When, in preparation for my move to Portland, Maine, I was packing up my New York apartment, it took more than 50 cartons to contain the books and, of course, I was required to handle every one of them. In doing so, there were many surprises and I rediscovered some gems that I’d forgotten I own.
On the bottom shelf of a bookcase in a back corner of the living room, I picked up No Commercial Potential: The Saga of Frank Zappa. As I dusted the cover and sides, I was struck wondering about the book’s author, David Walley.
I met David when I was still producing my then-husband’s radio show in New York City and booked him on the program during his tour when the book was published in the early 1970s. David was such an astute critic of the culture – establishment, counter and pop – that I brought him back whenever we needed someone with his kind of sharp insight to the zeitgeist.
David and I kept in touch after my husband and I went our separate ways and I recalled, as I dusted and leafed through the book that packing day in New York, many long nights in the company of David and other friends fueled, in those days, by plenty of wine and weed, dissecting the problems of our world.
Then – who knows how these things happen – I lost track of David and decades passed. Now I wondered how he had fared in life.
These days we have the internet to help find lost friends and after I waded through links to another David Walley who runs a resort somewhere (certainly not how the David I knew would wind up), I found his website, Walley’s Witzend, filled with bits and pieces of his writings over these 30-odd years and – his email address of which I made immediate use.
Soon we were catching up via telephone, words tumbling on top of one another’s, and whoa! - he lived in York, Maine, not more than 30 minutes from where I was moving. David had his publisher send me a copy of his new book, Teenage Nervous Breakdown – Music and Politics in the Post-Elvis Age which he was eager for me to read and we made plans to reconnect in person when I was moved.
Once I was in Maine, we spoke a few more times on the phone but put off getting together until I was settled, and had finished a deadline project I was working on throughout which I thought often of David and was looking forward to again enjoying his fierce intelligence and always unique view of the culture, politics and society.
About ten days ago, David died suddenly, unexpectedly and way younger than today’s average life expectancy.
When people die, our sadness is not for them, but for ourselves; our loss of their love, their companionship and the qualities that made them special to us. Do not construe this as selfishness, for our pain at their absence honors them and, depending on one’s beliefs as regards the hereafter, they have gone to a better place or to oblivion where, in either instance, they are beyond the cares of this world.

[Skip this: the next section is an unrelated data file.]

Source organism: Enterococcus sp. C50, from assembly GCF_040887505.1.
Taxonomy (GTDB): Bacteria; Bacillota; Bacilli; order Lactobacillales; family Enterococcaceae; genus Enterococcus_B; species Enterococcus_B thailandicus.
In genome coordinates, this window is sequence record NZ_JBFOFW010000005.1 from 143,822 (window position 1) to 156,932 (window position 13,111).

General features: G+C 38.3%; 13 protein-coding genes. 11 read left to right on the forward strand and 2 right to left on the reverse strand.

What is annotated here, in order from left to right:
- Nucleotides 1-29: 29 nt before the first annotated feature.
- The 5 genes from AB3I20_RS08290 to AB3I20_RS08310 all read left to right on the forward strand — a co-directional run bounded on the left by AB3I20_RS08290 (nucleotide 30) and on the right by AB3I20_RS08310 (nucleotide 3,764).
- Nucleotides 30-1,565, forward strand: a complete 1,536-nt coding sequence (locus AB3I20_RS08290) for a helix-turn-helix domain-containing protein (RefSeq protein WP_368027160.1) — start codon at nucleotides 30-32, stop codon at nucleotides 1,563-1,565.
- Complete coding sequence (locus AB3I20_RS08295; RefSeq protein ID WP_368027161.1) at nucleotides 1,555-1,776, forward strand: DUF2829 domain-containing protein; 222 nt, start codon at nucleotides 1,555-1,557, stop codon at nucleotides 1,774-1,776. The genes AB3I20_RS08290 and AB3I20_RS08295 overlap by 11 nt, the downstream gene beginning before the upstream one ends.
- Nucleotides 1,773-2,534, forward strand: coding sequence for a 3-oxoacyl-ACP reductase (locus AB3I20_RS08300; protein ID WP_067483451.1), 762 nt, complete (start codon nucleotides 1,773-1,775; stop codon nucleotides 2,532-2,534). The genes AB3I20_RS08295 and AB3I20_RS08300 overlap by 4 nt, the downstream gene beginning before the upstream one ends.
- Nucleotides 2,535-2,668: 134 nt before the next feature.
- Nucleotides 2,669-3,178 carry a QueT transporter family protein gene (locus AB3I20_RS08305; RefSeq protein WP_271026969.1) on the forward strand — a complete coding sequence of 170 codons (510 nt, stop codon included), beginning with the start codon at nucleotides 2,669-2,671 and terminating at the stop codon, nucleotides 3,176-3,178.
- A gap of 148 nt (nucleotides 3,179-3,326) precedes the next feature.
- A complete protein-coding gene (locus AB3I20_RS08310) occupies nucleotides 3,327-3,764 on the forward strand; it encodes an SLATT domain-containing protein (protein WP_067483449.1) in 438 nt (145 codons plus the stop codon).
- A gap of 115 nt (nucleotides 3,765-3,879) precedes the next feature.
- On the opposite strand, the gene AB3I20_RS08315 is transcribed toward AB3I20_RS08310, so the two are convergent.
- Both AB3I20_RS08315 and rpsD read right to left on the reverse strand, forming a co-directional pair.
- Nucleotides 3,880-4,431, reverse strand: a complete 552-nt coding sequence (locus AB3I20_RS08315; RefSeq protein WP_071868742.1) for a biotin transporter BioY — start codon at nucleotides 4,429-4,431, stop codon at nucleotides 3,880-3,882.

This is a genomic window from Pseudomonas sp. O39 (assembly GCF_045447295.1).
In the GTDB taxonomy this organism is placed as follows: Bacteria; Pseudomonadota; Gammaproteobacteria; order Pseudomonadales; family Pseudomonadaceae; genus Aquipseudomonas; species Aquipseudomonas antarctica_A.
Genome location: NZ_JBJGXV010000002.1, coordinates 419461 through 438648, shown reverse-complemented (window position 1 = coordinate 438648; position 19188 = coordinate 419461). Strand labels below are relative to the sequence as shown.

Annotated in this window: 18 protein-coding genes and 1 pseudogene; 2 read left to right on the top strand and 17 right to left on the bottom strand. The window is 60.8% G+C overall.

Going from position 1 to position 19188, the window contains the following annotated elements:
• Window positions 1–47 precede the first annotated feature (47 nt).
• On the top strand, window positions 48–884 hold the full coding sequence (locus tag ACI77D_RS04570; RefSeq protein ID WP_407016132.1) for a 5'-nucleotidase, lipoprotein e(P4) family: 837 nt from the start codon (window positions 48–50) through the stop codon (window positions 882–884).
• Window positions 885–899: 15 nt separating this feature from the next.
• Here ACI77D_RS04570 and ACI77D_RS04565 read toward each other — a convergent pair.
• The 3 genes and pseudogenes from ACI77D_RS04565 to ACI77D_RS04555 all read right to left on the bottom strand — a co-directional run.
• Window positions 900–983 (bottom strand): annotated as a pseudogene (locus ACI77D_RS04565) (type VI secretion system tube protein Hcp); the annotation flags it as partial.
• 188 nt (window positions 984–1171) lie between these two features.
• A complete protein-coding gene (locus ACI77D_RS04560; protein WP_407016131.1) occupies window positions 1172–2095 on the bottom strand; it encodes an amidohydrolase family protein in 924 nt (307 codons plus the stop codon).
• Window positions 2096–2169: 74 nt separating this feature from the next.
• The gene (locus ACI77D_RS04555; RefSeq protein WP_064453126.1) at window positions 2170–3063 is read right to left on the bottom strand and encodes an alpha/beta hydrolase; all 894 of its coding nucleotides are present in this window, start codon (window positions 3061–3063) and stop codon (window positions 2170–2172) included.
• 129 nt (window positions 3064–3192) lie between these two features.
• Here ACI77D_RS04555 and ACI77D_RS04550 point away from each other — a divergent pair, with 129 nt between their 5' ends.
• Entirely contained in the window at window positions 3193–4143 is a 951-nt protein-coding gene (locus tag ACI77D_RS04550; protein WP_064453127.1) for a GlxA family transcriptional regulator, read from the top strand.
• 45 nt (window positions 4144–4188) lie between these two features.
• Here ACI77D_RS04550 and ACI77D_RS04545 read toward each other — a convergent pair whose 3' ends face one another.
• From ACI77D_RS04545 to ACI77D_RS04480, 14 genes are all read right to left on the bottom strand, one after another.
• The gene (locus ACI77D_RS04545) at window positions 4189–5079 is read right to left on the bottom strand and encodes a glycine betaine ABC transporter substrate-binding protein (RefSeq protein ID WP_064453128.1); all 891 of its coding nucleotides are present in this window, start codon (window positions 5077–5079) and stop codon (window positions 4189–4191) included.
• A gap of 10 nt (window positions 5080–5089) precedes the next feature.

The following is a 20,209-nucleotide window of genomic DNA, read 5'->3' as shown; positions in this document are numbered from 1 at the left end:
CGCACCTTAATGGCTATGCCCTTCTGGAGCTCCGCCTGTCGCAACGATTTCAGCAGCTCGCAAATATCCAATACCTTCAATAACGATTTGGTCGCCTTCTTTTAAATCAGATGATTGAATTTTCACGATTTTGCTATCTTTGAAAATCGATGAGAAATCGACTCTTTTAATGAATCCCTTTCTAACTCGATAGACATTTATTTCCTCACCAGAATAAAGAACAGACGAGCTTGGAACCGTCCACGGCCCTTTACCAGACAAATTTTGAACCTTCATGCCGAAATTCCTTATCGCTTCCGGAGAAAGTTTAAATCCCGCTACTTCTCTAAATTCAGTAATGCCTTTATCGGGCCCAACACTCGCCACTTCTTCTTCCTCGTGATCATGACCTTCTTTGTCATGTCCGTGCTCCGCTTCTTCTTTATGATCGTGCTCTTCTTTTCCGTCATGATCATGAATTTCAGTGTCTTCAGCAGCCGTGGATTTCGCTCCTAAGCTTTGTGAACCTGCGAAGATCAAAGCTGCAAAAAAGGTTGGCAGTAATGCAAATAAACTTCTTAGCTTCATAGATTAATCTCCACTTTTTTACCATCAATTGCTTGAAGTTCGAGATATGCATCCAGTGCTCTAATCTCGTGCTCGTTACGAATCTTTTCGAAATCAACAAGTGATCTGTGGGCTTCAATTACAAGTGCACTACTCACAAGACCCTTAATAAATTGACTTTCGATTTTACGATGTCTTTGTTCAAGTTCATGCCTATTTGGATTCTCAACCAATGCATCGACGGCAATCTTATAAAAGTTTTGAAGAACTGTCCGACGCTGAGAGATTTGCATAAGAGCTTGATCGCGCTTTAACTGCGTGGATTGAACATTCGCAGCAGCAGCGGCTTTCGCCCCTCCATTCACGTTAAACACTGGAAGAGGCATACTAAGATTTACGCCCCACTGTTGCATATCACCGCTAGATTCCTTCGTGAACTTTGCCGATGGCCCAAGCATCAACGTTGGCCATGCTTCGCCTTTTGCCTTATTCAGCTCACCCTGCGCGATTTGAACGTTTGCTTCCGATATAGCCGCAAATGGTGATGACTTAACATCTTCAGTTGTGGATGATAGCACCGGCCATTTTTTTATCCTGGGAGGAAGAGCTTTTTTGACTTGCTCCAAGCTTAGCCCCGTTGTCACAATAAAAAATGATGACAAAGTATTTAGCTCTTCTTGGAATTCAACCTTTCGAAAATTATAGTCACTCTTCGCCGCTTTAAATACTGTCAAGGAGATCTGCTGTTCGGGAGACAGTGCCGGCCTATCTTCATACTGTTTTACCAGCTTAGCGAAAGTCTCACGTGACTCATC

Some say it is a curse to live too long, that in our later years the deaths of friends and other contemporaries come ‘round more frequently than in our youth and loneliness can be the only possible outcome. That, I think, is individual depending on temperament, family, outlook, interests and many other variables. But in age far more than youth, one lesson is to not procrastinate.
I would still have found a way to meet my deadline if I’d taken time to visit with David. I would still have settled into this new home if I had taken a couple of days off to read David’s book. The lesson for me – an old one that I ought to know by this age - is to do it now; there is no tomorrow.
In an odd bit of synergy, David’s daughter works at Sirius Satellite Radio with my former husband. I don’t know his daughter, but I am in regular touch with my former husband and for no good reason I can think of, it comforts me in some way that they know one another.
In a culture so invested as ours in the pursuit of entertainment and dumbed-down education, and with a current president who takes pride in his anti-intellectualism, it is good to be reminded of something David posted in the right sidebar on every main page of his website. I would like to think that although we are not averse to having fun on this blog, it applies to Time Goes By too:
"This site is for thinking, not surfing. There are few if any artificial additives. Remember, thinking is a subversive activity, especially in this glitzy age. Anyway, what do you have to lose?"
- - David Walley